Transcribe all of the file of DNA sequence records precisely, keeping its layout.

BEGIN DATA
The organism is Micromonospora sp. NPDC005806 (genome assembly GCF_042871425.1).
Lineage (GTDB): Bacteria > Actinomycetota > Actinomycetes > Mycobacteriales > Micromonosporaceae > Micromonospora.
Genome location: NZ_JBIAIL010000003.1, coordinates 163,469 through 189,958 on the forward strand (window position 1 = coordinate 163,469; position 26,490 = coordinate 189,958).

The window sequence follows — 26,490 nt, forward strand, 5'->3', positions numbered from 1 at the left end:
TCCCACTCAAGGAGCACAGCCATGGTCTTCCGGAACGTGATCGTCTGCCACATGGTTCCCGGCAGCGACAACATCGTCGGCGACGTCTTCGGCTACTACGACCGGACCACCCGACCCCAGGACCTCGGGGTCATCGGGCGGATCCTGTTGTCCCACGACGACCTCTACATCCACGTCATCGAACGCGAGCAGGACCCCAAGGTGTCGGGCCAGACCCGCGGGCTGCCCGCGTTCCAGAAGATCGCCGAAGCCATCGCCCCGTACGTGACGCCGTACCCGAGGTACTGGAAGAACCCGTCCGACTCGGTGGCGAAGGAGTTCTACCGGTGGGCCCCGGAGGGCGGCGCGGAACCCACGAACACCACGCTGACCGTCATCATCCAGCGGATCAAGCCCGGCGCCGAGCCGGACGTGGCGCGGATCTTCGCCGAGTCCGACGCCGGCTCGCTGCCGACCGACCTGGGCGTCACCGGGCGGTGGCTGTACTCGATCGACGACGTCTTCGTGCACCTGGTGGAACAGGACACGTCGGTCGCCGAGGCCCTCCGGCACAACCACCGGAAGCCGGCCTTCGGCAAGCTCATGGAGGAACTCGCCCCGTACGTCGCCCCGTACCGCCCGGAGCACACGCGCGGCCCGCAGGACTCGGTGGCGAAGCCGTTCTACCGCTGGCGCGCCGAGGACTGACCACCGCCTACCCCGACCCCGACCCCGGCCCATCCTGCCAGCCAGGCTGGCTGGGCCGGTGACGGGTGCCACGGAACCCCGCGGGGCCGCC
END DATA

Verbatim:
The organism is Micromonospora sp. NPDC005806 (genome assembly GCF_042871425.1).
Lineage (GTDB): Bacteria > Actinomycetota > Actinomycetes > Mycobacteriales > Micromonosporaceae > Micromonospora.
Genome location: NZ_JBIAIL010000003.1, coordinates 163,469 through 189,958 on the forward strand (window position 1 = coordinate 163,469; position 26,490 = coordinate 189,958).

The window sequence follows — 26,490 nt, forward strand, 5'->3', positions numbered from 1 at the left end:
TCCCACTCAAGGAGCACAGCCATGGTCTTCCGGAACGTGATCGTCTGCCACATGGTTCCCGGCAGCGACAACATCGTCGGCGACGTCTTCGGCTACTACGACCGGACCACCCGACCCCAGGACCTCGGGGTCATCGGGCGGATCCTGTTGTCCCACGACGACCTCTACATCCACGTCATCGAACGCGAGCAGGACCCCAAGGTGTCGGGCCAGACCCGCGGGCTGCCCGCGTTCCAGAAGATCGCCGAAGCCATCGCCCCGTACGTGACGCCGTACCCGAGGTACTGGAAGAACCCGTCCGACTCGGTGGCGAAGGAGTTCTACCGGTGGGCCCCGGAGGGCGGCGCGGAACCCACGAACACCACGCTGACCGTCATCATCCAGCGGATCAAGCCCGGCGCCGAGCCGGACGTGGCGCGGATCTTCGCCGAGTCCGACGCCGGCTCGCTGCCGACCGACCTGGGCGTCACCGGGCGGTGGCTGTACTCGATCGACGACGTCTTCGTGCACCTGGTGGAACAGGACACGTCGGTCGCCGAGGCCCTCCGGCACAACCACCGGAAGCCGGCCTTCGGCAAGCTCATGGAGGAACTCGCCCCGTACGTCGCCCCGTACCGCCCGGAGCACACGCGCGGCCCGCAGGACTCGGTGGCGAAGCCGTTCTACCGCTGGCGCGCCGAGGACTGACCACCGCCTACCCCGACCCCGACCCCGGCCCATCCTGCCAGCCAGGCTGGCTGGGCCGGTGACGGGTGCCACGGAACCCCGCGGGGCCGCC